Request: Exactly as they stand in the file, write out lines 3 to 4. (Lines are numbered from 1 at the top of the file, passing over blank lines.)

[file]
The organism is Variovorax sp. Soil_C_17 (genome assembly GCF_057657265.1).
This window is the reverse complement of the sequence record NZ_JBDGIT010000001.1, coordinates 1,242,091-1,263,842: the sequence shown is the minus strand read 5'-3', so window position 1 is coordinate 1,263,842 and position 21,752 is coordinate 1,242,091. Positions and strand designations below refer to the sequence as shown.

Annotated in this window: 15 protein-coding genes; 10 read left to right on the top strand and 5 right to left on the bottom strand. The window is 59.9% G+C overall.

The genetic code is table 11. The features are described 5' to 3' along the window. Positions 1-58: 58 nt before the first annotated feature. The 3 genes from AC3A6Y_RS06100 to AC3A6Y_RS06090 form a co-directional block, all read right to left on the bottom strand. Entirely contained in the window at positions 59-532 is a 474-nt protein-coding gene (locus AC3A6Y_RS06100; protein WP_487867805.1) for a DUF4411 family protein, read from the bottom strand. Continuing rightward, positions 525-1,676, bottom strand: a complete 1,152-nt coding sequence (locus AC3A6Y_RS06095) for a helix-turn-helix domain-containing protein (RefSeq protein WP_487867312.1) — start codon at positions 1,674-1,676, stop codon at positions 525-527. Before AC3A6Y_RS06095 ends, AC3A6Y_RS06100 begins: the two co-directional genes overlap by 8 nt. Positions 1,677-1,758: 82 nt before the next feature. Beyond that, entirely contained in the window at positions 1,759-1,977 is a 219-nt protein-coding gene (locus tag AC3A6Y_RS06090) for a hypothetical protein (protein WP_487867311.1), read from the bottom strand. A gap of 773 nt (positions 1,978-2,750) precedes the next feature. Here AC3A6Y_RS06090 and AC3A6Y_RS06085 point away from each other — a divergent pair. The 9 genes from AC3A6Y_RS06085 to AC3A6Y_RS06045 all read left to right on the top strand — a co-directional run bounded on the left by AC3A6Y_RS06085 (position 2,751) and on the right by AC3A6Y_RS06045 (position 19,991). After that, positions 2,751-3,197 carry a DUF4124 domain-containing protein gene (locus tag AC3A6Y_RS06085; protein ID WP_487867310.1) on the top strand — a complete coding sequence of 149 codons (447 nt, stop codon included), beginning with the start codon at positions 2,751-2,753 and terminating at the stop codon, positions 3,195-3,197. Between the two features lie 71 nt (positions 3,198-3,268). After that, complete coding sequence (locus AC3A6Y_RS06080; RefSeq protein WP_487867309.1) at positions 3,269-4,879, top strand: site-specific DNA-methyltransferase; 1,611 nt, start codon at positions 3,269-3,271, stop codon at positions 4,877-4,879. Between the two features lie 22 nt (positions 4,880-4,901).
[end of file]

Annotated in this window: 15 protein-coding genes; 10 read left to right on the top strand and 5 right to left on the bottom strand. The window is 59.9% G+C overall.

The genetic code is table 11. The features are described 5' to 3' along the window. Positions 1-58: 58 nt before the first annotated feature. The 3 genes from AC3A6Y_RS06100 to AC3A6Y_RS06090 form a co-directional block, all read right to left on the bottom strand. Entirely contained in the window at positions 59-532 is a 474-nt protein-coding gene (locus AC3A6Y_RS06100; protein WP_487867805.1) for a DUF4411 family protein, read from the bottom strand. Continuing rightward, positions 525-1,676, bottom strand: a complete 1,152-nt coding sequence (locus AC3A6Y_RS06095) for a helix-turn-helix domain-containing protein (RefSeq protein WP_487867312.1) — start codon at positions 1,674-1,676, stop codon at positions 525-527. Before AC3A6Y_RS06095 ends, AC3A6Y_RS06100 begins: the two co-directional genes overlap by 8 nt. Positions 1,677-1,758: 82 nt before the next feature. Beyond that, entirely contained in the window at positions 1,759-1,977 is a 219-nt protein-coding gene (locus tag AC3A6Y_RS06090) for a hypothetical protein (protein WP_487867311.1), read from the bottom strand. A gap of 773 nt (positions 1,978-2,750) precedes the next feature. Here AC3A6Y_RS06090 and AC3A6Y_RS06085 point away from each other — a divergent pair. The 9 genes from AC3A6Y_RS06085 to AC3A6Y_RS06045 all read left to right on the top strand — a co-directional run bounded on the left by AC3A6Y_RS06085 (position 2,751) and on the right by AC3A6Y_RS06045 (position 19,991). After that, positions 2,751-3,197 carry a DUF4124 domain-containing protein gene (locus tag AC3A6Y_RS06085; protein ID WP_487867310.1) on the top strand — a complete coding sequence of 149 codons (447 nt, stop codon included), beginning with the start codon at positions 2,751-2,753 and terminating at the stop codon, positions 3,195-3,197. Between the two features lie 71 nt (positions 3,198-3,268). After that, complete coding sequence (locus AC3A6Y_RS06080; RefSeq protein WP_487867309.1) at positions 3,269-4,879, top strand: site-specific DNA-methyltransferase; 1,611 nt, start codon at positions 3,269-3,271, stop codon at positions 4,877-4,879. Between the two features lie 22 nt (positions 4,880-4,901).